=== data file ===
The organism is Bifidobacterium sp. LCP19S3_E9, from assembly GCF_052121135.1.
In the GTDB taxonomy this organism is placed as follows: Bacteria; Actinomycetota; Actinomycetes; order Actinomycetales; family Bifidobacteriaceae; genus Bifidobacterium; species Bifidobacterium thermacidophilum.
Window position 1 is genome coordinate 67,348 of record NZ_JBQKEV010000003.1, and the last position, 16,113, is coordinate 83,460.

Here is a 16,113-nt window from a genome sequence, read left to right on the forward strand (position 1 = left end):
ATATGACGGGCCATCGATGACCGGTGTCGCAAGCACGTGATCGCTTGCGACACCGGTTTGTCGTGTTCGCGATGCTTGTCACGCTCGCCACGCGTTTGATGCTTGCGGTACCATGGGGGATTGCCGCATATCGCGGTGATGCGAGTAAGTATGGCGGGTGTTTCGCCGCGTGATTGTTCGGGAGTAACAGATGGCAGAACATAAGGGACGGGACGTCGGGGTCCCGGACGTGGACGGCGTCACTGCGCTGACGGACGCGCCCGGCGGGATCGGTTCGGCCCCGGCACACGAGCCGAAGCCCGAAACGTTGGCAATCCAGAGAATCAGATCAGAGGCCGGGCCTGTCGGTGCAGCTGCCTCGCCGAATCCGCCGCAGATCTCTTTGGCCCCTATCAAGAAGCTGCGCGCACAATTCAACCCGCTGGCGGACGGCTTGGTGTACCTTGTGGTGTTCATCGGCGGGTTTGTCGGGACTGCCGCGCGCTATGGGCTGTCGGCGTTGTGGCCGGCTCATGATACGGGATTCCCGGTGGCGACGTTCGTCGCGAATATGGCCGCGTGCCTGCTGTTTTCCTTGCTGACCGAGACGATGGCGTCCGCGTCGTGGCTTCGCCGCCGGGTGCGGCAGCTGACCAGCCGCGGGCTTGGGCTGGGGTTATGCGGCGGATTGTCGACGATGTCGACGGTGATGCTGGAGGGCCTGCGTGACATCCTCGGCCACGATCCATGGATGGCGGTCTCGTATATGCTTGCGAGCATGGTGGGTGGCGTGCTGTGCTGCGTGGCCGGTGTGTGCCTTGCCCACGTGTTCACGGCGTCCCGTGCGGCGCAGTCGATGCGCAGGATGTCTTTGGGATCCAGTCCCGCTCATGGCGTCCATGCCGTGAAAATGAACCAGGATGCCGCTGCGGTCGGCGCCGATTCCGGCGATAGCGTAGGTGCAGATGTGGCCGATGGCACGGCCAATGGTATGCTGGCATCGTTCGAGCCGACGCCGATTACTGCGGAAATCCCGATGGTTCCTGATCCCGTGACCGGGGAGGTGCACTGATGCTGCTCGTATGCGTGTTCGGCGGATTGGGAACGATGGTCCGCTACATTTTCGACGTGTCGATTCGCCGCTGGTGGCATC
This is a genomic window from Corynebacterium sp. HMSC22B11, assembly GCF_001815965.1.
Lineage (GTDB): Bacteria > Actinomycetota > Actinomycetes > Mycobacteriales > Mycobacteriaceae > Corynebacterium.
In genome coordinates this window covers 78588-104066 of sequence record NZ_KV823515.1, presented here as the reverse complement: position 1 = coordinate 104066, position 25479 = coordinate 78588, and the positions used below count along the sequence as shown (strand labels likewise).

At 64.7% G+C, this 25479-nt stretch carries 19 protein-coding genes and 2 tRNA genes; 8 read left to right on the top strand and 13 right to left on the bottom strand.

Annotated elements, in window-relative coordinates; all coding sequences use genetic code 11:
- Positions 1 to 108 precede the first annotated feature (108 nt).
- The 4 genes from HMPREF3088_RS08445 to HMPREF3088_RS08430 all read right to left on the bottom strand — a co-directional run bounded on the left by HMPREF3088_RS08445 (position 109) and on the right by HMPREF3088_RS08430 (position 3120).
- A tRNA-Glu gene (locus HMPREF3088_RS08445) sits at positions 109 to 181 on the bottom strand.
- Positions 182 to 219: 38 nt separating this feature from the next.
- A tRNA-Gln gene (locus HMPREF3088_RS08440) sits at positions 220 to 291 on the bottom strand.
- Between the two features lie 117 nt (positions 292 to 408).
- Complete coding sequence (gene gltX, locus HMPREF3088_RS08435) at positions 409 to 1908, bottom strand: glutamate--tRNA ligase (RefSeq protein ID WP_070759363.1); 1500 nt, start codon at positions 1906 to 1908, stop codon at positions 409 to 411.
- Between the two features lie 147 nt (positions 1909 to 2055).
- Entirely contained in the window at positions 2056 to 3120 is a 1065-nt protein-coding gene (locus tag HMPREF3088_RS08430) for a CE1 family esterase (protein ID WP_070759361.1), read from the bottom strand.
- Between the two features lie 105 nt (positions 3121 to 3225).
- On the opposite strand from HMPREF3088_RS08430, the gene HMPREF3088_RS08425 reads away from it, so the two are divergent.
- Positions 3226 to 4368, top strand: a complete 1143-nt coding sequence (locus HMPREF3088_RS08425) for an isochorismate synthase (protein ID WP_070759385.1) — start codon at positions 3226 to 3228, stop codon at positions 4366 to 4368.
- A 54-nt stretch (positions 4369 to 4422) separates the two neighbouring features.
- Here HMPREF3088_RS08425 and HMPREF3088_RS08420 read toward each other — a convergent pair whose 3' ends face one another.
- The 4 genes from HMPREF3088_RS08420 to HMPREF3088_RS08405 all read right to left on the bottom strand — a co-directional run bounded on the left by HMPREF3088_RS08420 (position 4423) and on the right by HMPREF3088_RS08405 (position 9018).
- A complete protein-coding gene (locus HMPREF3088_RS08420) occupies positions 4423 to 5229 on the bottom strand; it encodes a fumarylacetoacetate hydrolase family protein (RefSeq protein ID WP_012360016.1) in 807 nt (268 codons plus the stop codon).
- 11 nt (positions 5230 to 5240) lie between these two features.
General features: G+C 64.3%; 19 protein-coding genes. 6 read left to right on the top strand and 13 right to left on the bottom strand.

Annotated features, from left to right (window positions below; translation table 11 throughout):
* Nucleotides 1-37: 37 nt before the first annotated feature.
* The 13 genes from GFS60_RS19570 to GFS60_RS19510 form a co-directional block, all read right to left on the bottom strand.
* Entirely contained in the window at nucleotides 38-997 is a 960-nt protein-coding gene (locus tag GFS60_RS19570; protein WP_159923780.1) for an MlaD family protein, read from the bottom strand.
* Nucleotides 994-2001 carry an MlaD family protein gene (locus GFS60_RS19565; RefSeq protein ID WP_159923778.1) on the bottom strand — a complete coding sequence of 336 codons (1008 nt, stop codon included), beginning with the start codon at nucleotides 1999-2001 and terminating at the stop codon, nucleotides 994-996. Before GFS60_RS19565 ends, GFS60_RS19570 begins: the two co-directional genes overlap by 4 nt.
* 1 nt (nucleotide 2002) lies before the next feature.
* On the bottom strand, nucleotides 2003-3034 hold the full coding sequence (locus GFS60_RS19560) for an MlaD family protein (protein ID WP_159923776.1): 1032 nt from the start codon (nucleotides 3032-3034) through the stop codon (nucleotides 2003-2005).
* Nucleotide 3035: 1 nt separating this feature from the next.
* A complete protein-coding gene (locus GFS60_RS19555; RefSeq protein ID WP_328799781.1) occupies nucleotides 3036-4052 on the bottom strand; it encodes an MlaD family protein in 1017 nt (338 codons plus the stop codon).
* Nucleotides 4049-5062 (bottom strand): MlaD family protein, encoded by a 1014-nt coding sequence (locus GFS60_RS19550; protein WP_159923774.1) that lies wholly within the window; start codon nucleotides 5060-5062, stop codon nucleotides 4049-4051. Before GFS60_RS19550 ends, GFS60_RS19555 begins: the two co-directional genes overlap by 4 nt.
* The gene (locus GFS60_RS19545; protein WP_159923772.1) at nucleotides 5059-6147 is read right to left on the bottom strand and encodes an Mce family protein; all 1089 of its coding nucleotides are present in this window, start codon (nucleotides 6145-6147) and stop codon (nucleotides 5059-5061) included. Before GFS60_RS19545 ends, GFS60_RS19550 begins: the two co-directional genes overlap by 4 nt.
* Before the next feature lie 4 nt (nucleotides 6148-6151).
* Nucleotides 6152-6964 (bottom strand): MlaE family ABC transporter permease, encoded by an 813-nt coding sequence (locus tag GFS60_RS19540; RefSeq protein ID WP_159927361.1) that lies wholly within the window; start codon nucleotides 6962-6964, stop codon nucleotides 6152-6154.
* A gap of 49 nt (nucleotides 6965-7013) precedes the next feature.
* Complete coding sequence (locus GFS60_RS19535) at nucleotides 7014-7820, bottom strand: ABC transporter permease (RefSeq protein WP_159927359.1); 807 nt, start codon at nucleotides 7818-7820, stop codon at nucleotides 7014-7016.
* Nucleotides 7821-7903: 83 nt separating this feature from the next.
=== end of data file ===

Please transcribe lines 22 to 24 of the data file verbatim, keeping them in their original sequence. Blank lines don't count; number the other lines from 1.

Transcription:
- Positions 3226 to 4368, top strand: a complete 1143-nt coding sequence (locus HMPREF3088_RS08425) for an isochorismate synthase (protein ID WP_070759385.1) — start codon at positions 3226 to 3228, stop codon at positions 4366 to 4368.
- A 54-nt stretch (positions 4369 to 4422) separates the two neighbouring features.
- Here HMPREF3088_RS08425 and HMPREF3088_RS08420 read toward each other — a convergent pair whose 3' ends face one another.